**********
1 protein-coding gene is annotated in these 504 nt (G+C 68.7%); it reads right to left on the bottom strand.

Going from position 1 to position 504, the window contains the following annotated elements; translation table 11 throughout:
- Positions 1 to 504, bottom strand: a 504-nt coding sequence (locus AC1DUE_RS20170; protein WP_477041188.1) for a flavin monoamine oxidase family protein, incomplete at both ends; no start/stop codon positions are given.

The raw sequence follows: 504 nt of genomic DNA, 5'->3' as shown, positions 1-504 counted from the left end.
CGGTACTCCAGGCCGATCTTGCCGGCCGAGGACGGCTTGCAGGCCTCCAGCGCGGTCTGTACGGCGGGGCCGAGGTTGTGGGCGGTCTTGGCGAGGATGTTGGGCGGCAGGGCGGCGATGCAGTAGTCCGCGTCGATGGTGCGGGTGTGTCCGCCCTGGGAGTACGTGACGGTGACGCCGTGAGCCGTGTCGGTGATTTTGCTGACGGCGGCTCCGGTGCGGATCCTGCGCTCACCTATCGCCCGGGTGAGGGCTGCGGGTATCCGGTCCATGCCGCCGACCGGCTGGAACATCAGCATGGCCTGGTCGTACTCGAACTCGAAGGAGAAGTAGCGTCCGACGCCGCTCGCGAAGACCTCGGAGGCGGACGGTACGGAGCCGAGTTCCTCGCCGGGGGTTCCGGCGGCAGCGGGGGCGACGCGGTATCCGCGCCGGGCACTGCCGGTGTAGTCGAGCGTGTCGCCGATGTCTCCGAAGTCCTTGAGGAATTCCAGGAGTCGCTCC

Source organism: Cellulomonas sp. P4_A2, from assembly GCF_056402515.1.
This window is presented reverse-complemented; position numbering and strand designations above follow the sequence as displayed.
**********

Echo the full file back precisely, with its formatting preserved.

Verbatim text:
1 protein-coding gene is annotated in these 504 nt (G+C 68.7%); it reads right to left on the bottom strand.

Going from position 1 to position 504, the window contains the following annotated elements; translation table 11 throughout:
- Positions 1 to 504, bottom strand: a 504-nt coding sequence (locus AC1DUE_RS20170; protein WP_477041188.1) for a flavin monoamine oxidase family protein, incomplete at both ends; no start/stop codon positions are given.

The raw sequence follows: 504 nt of genomic DNA, 5'->3' as shown, positions 1-504 counted from the left end.
CGGTACTCCAGGCCGATCTTGCCGGCCGAGGACGGCTTGCAGGCCTCCAGCGCGGTCTGTACGGCGGGGCCGAGGTTGTGGGCGGTCTTGGCGAGGATGTTGGGCGGCAGGGCGGCGATGCAGTAGTCCGCGTCGATGGTGCGGGTGTGTCCGCCCTGGGAGTACGTGACGGTGACGCCGTGAGCCGTGTCGGTGATTTTGCTGACGGCGGCTCCGGTGCGGATCCTGCGCTCACCTATCGCCCGGGTGAGGGCTGCGGGTATCCGGTCCATGCCGCCGACCGGCTGGAACATCAGCATGGCCTGGTCGTACTCGAACTCGAAGGAGAAGTAGCGTCCGACGCCGCTCGCGAAGACCTCGGAGGCGGACGGTACGGAGCCGAGTTCCTCGCCGGGGGTTCCGGCGGCAGCGGGGGCGACGCGGTATCCGCGCCGGGCACTGCCGGTGTAGTCGAGCGTGTCGCCGATGTCTCCGAAGTCCTTGAGGAATTCCAGGAGTCGCTCC

Source organism: Cellulomonas sp. P4_A2, from assembly GCF_056402515.1.
This window is presented reverse-complemented; position numbering and strand designations above follow the sequence as displayed.